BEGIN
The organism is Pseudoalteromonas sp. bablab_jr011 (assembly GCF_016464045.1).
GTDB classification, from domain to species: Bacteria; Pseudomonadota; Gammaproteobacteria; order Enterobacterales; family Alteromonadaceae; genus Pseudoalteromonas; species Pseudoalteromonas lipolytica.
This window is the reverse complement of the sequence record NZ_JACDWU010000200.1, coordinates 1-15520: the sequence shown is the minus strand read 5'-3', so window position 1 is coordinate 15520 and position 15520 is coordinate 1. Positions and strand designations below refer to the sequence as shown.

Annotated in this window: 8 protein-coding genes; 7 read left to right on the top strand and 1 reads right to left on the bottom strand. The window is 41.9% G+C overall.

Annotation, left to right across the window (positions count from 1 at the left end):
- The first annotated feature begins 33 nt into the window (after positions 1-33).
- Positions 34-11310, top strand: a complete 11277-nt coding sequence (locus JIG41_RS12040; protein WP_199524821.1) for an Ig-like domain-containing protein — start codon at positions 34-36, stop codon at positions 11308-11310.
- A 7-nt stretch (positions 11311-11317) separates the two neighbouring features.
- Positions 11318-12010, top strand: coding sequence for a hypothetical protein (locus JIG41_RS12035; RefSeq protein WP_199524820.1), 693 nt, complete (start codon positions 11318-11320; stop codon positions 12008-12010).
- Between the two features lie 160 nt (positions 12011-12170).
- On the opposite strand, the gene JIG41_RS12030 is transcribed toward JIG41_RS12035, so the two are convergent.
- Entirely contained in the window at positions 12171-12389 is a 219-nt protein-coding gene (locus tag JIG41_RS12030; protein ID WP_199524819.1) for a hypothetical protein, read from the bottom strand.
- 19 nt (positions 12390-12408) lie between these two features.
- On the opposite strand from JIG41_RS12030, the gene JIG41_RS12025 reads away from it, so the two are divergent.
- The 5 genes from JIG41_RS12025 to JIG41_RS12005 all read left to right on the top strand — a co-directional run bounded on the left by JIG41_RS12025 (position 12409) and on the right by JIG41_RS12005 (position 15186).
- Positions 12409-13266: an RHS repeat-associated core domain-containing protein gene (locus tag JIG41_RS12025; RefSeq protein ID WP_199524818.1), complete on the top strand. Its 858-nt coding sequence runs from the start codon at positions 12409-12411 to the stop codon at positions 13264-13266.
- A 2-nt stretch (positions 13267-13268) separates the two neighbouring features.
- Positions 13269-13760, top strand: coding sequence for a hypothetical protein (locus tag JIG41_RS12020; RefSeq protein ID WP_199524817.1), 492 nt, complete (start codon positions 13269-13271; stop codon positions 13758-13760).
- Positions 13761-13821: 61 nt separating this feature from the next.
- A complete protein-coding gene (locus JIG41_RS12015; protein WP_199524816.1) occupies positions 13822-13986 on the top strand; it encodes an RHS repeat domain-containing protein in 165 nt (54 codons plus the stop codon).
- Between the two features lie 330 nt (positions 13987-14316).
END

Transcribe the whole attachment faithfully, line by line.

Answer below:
The organism is Pseudoalteromonas sp. bablab_jr011 (assembly GCF_016464045.1).
GTDB classification, from domain to species: Bacteria; Pseudomonadota; Gammaproteobacteria; order Enterobacterales; family Alteromonadaceae; genus Pseudoalteromonas; species Pseudoalteromonas lipolytica.
This window is the reverse complement of the sequence record NZ_JACDWU010000200.1, coordinates 1-15520: the sequence shown is the minus strand read 5'-3', so window position 1 is coordinate 15520 and position 15520 is coordinate 1. Positions and strand designations below refer to the sequence as shown.

Annotated in this window: 8 protein-coding genes; 7 read left to right on the top strand and 1 reads right to left on the bottom strand. The window is 41.9% G+C overall.

Annotation, left to right across the window (positions count from 1 at the left end):
- The first annotated feature begins 33 nt into the window (after positions 1-33).
- Positions 34-11310, top strand: a complete 11277-nt coding sequence (locus JIG41_RS12040; protein WP_199524821.1) for an Ig-like domain-containing protein — start codon at positions 34-36, stop codon at positions 11308-11310.
- A 7-nt stretch (positions 11311-11317) separates the two neighbouring features.
- Positions 11318-12010, top strand: coding sequence for a hypothetical protein (locus JIG41_RS12035; RefSeq protein WP_199524820.1), 693 nt, complete (start codon positions 11318-11320; stop codon positions 12008-12010).
- Between the two features lie 160 nt (positions 12011-12170).
- On the opposite strand, the gene JIG41_RS12030 is transcribed toward JIG41_RS12035, so the two are convergent.
- Entirely contained in the window at positions 12171-12389 is a 219-nt protein-coding gene (locus tag JIG41_RS12030; protein ID WP_199524819.1) for a hypothetical protein, read from the bottom strand.
- 19 nt (positions 12390-12408) lie between these two features.
- On the opposite strand from JIG41_RS12030, the gene JIG41_RS12025 reads away from it, so the two are divergent.
- The 5 genes from JIG41_RS12025 to JIG41_RS12005 all read left to right on the top strand — a co-directional run bounded on the left by JIG41_RS12025 (position 12409) and on the right by JIG41_RS12005 (position 15186).
- Positions 12409-13266: an RHS repeat-associated core domain-containing protein gene (locus tag JIG41_RS12025; RefSeq protein ID WP_199524818.1), complete on the top strand. Its 858-nt coding sequence runs from the start codon at positions 12409-12411 to the stop codon at positions 13264-13266.
- A 2-nt stretch (positions 13267-13268) separates the two neighbouring features.
- Positions 13269-13760, top strand: coding sequence for a hypothetical protein (locus tag JIG41_RS12020; RefSeq protein ID WP_199524817.1), 492 nt, complete (start codon positions 13269-13271; stop codon positions 13758-13760).
- Positions 13761-13821: 61 nt separating this feature from the next.
- A complete protein-coding gene (locus JIG41_RS12015; protein WP_199524816.1) occupies positions 13822-13986 on the top strand; it encodes an RHS repeat domain-containing protein in 165 nt (54 codons plus the stop codon).
- Between the two features lie 330 nt (positions 13987-14316).